Employee Optimism Boosts Customer Loyalty!
In a Business Week article titled, “Is Optimism a Competitive Advantage?”, author Michelle Conlon examines the provable links between an engaged, happy workforce and the bottom line. She notes that companies don’t directly measure the optimism of their employees; however, they do collect data on employee engagement using questions like, “Does your boss support you in getting the job done?”, and “Do you have a best friend at work?”. Many companies see a relationship between these engagement scores and profitability. As an example, Best Buy says that a 2% increase in employee engagement at one of its electronics stores corresponds to an average increase in sales of $100,000 at that location.
Campbell Soup is an example of a company that had a reputation as having an extremely pessimistic workplace — its engagement scores were the lowest of any big company the Gallup organization, collecting the scores, had ever seen. When Douglas R. Conant became CEO in 2001, he decided that it was essential for Campbell to win in the workplace if it had hopes of winning in the marketplace. He replaced almost all of the 350 top managers in the company, and then he took steps to transform the company to run on a more employee-centric model. He improved the employee training program, upgraded the employee recognition program, and sent up to 10 handwritten notes a day to employees. With Conant’s management changes in place, Campbell’s engagement scores are among the highest of any company measured by Gallup, and the company’s earnings growth has outpaced its competitors.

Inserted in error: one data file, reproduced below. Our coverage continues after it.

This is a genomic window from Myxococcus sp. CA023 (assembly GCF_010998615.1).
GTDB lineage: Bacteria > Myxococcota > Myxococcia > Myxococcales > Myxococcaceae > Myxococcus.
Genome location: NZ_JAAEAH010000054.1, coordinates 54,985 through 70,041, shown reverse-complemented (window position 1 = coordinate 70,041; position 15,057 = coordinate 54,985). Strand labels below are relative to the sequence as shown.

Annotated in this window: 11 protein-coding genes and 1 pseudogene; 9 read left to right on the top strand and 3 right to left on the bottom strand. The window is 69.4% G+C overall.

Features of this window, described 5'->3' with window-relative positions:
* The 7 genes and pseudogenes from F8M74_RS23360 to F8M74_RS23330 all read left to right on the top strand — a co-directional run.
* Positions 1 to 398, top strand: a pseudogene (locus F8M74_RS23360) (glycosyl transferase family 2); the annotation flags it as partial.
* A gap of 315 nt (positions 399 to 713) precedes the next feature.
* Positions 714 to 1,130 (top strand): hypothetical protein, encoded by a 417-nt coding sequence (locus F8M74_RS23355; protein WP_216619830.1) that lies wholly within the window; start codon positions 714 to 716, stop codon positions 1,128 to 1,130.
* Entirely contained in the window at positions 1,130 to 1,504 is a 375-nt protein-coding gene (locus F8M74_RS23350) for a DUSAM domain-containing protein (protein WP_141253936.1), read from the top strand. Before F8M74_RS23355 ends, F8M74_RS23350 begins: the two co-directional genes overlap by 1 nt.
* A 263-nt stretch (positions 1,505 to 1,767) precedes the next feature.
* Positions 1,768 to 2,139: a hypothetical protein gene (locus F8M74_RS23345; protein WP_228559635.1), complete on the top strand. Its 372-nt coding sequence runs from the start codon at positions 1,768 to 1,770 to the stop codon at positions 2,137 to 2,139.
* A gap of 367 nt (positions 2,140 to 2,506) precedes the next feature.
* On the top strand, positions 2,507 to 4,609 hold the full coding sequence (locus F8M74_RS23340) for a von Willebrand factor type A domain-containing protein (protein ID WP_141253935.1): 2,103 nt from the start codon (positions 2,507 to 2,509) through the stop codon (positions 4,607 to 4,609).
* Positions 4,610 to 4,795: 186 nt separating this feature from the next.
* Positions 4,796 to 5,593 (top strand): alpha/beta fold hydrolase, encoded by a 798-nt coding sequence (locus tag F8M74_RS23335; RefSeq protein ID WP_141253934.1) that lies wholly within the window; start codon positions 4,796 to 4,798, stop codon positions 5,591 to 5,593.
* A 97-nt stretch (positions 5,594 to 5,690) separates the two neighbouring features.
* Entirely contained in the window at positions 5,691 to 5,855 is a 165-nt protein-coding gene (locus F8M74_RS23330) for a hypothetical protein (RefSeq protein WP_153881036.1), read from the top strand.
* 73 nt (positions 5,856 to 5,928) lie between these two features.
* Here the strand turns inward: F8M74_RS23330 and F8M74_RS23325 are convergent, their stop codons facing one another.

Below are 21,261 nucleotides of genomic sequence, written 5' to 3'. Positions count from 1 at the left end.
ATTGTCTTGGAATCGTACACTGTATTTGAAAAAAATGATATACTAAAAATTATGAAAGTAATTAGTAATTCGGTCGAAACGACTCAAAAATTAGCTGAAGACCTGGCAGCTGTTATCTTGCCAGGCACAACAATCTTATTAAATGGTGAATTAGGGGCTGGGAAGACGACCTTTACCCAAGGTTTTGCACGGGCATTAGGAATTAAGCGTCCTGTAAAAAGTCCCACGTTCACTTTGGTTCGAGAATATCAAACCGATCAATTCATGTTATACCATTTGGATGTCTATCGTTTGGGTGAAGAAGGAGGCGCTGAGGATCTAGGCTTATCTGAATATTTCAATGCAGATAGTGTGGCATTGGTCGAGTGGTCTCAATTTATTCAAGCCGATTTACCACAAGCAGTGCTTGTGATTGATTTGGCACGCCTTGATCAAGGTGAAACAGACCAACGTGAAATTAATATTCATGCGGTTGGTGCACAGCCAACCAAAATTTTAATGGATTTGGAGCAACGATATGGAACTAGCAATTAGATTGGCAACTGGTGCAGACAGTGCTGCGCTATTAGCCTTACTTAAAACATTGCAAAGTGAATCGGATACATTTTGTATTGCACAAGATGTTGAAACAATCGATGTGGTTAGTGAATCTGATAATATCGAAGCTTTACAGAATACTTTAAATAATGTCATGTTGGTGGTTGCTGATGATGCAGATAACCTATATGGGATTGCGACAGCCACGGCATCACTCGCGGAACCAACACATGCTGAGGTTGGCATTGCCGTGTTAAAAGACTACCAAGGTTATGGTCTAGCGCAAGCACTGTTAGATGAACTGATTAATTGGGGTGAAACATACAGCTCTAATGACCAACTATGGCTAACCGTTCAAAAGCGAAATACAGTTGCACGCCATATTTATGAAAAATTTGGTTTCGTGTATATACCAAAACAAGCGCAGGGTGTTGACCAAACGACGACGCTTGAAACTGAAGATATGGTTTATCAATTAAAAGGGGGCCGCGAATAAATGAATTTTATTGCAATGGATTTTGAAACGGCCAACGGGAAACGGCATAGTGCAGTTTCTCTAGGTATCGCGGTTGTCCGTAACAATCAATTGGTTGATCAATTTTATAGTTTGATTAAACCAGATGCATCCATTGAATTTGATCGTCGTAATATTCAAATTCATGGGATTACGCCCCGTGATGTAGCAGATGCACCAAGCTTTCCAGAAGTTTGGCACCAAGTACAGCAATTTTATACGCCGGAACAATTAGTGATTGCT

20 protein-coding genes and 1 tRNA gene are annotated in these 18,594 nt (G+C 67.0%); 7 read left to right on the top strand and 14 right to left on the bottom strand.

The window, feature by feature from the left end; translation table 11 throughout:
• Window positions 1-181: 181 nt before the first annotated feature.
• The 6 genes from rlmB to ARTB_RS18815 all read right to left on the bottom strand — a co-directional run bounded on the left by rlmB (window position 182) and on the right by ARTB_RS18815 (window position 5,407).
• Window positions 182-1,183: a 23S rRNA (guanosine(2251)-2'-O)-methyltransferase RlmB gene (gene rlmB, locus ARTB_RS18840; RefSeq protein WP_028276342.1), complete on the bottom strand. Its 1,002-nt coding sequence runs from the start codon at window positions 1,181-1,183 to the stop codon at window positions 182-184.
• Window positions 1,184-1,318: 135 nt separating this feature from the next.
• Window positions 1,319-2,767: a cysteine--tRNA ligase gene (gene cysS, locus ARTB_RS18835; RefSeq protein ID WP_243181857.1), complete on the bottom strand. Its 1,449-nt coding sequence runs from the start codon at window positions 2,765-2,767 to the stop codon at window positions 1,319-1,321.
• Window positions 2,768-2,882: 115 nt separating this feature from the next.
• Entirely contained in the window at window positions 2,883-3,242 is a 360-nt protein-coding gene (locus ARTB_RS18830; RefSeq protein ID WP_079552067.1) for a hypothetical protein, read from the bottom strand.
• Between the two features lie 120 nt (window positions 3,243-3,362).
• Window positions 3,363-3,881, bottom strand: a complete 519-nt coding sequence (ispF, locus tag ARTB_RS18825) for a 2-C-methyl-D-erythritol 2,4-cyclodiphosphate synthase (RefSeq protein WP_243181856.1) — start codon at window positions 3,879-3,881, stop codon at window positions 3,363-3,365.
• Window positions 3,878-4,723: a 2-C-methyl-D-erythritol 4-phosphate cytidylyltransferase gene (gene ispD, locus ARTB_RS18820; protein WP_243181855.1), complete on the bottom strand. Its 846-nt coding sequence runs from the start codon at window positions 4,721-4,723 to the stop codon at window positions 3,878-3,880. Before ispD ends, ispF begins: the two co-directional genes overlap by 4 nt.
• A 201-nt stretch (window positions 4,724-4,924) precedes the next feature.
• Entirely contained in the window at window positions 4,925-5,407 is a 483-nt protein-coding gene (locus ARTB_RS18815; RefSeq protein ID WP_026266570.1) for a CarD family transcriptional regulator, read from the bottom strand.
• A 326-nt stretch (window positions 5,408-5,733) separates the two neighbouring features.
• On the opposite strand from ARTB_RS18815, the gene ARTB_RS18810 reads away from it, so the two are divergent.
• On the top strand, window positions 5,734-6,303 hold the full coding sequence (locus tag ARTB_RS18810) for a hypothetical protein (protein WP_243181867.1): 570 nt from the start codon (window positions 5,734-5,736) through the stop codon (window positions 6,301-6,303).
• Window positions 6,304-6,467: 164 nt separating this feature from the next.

Pessimism grows in a company when lots of people are laid off or fired. In fact, “From our perspective, any kind of layoff is a sign of mismanagement,” states Michael W. Rude, global HR chief at Stryker, a Michigan medical technology company. The article describes how Stryker HR executives transfered 30 engineers from a division experiencing a drop in orders to another division that was doing better. Engagement scores from both divisions rose rapidly, reflecting employee optimism about the way the crisis had been handled.
Employee optimism breeds customer loyalty. Customers like to deal with happy employees and they are unlikely to want to work with sullen, unhappy ones. When morale is high, your employees’ positive feelings about your business will create similar positive views of your business among your customers. Those customers will purchase more from you, and they’ll tell their friends and colleagues about you, building Word of Mouth about your business.
If you run a small business, you may not bring in the Gallup organization to determine your employees’ engagement scores; however, you can gather feedback at informal employee meetings, collect homegrown surveys, launch effective recognition programs, and watch your employees at work. If you do and if you respond effectively to any problems you uncover, your employees will be engaged in their work, and your business will steadily grow more profitable.
We can help you assess the optimism of your employees and then help you implement business improvements to bolster employee optimism and improve your profitability. Please contact IX Brand SEO Services Company for more information about building customer loyalty and business profitability with employee optimism.